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J Acad Nutr Diet. 2012 Apr;112(4):518-26. doi: 10.1016/j.jand.2011.12.001.

Social position, psychological stress, and obesity: a systematic review.

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1
Yerkes National Primate Center, Emory University, 2409 Taylor Lane, Lawrenceville, GA 30043, USA. cjmoor4@emory.edu

Abstract

This review presents a conceptual framework for understanding the relationship between social position and obesity, focusing on stress as a contributing factor. Through a systematic review of the literature, the studies that assess associations between social position, stress levels, dietary behaviors, and obesity risk in human beings were identified. Fourteen studies were retained based upon a priori inclusion/exclusion criteria. Across studies, individuals in higher status positions tended to have lower stress levels, healthier eating patterns, and lower body weight. Higher stress was associated with less healthy dietary behaviors and with higher body weight. These patterns were more pronounced in women than in men. The nature of the stress-eating-obesity relationship is complicated, and this literature must be developed further, because its advancement may be instrumental in identifying successful stress management techniques that can be used by food and nutrition practitioners to improve nutrition-related outcomes.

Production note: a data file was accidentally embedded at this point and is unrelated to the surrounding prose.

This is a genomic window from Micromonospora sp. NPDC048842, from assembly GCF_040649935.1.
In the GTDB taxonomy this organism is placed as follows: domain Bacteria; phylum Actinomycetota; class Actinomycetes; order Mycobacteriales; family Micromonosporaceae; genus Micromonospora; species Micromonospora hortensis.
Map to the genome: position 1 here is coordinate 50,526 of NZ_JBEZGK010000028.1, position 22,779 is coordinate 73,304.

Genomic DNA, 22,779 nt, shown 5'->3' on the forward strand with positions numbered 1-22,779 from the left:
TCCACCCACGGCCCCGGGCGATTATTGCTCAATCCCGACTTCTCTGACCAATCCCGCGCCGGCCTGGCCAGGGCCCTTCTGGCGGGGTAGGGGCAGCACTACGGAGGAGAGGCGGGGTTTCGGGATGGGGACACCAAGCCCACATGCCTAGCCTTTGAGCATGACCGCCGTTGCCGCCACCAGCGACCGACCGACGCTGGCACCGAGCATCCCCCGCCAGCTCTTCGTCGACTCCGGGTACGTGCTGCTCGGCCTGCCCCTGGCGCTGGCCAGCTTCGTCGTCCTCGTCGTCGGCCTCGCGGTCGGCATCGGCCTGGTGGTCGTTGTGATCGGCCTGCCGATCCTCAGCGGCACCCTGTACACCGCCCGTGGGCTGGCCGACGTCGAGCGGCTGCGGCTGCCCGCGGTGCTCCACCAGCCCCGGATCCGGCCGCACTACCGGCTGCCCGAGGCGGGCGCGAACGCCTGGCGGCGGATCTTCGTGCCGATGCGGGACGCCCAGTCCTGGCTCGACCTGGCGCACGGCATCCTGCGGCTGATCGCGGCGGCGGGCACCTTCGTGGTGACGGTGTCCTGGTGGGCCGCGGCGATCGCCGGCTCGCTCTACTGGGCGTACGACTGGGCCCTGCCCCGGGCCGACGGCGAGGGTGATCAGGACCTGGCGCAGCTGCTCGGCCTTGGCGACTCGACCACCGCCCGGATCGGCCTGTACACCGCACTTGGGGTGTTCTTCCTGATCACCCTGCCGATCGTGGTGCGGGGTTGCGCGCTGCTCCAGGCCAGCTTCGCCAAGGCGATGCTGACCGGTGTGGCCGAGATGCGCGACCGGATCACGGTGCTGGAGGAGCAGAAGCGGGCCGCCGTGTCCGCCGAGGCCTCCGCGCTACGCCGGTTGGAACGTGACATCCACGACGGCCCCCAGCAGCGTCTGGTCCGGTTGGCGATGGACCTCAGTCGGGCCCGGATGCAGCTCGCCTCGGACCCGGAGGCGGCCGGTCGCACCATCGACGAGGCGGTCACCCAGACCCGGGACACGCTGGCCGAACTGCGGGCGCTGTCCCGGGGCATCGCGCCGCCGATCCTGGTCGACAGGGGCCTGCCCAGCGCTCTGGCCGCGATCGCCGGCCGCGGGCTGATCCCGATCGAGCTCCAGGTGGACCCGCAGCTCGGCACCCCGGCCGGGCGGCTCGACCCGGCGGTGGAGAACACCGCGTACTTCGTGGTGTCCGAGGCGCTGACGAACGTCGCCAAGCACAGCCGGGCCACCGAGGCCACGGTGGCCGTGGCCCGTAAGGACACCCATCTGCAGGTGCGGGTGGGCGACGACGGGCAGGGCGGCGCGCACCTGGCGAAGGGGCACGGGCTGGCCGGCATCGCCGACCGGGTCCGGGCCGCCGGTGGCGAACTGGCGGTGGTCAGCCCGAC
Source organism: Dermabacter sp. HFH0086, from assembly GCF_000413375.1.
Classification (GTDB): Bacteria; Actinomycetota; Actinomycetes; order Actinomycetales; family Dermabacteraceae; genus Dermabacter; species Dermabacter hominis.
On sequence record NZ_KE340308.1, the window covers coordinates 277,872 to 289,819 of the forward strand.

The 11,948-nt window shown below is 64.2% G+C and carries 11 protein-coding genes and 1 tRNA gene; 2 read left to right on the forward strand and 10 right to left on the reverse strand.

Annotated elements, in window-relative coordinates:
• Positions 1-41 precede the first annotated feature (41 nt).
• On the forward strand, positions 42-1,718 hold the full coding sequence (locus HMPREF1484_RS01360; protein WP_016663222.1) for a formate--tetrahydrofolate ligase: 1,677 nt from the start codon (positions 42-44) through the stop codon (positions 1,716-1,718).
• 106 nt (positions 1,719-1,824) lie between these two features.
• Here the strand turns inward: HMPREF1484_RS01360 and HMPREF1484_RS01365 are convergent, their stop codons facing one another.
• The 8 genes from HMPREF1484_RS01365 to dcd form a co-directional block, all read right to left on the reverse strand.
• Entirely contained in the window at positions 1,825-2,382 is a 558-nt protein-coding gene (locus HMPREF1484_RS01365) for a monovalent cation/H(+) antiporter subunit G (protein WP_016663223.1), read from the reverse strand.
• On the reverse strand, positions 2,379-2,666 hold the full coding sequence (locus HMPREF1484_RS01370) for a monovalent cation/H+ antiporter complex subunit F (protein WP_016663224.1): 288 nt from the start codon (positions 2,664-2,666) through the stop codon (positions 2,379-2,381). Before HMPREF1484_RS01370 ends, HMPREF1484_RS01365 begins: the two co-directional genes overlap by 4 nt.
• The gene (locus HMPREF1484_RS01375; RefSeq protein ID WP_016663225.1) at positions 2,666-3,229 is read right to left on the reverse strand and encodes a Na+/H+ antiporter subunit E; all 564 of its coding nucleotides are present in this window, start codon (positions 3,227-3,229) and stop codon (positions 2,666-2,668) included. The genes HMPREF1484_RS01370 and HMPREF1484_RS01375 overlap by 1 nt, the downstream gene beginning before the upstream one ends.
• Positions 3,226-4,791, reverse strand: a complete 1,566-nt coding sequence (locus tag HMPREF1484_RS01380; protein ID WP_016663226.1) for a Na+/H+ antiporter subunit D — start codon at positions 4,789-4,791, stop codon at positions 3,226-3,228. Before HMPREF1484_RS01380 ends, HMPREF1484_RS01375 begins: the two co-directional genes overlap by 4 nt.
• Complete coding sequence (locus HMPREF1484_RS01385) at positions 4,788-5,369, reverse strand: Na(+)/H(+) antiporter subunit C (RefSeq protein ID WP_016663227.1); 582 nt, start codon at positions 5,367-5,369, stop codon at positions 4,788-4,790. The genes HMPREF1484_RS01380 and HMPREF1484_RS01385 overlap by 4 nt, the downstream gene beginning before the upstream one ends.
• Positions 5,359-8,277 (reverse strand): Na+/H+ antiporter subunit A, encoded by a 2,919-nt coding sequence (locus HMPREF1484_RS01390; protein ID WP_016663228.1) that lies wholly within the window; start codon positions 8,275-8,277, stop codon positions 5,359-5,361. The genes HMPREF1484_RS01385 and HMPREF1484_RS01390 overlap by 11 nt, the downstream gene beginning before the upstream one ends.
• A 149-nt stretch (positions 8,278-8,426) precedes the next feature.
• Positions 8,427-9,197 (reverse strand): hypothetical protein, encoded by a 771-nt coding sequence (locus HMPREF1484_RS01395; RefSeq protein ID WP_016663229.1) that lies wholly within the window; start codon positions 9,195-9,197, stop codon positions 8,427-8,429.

PMID:
22709702
DOI:
10.1016/j.jand.2011.12.001
[Indexed for MEDLINE]

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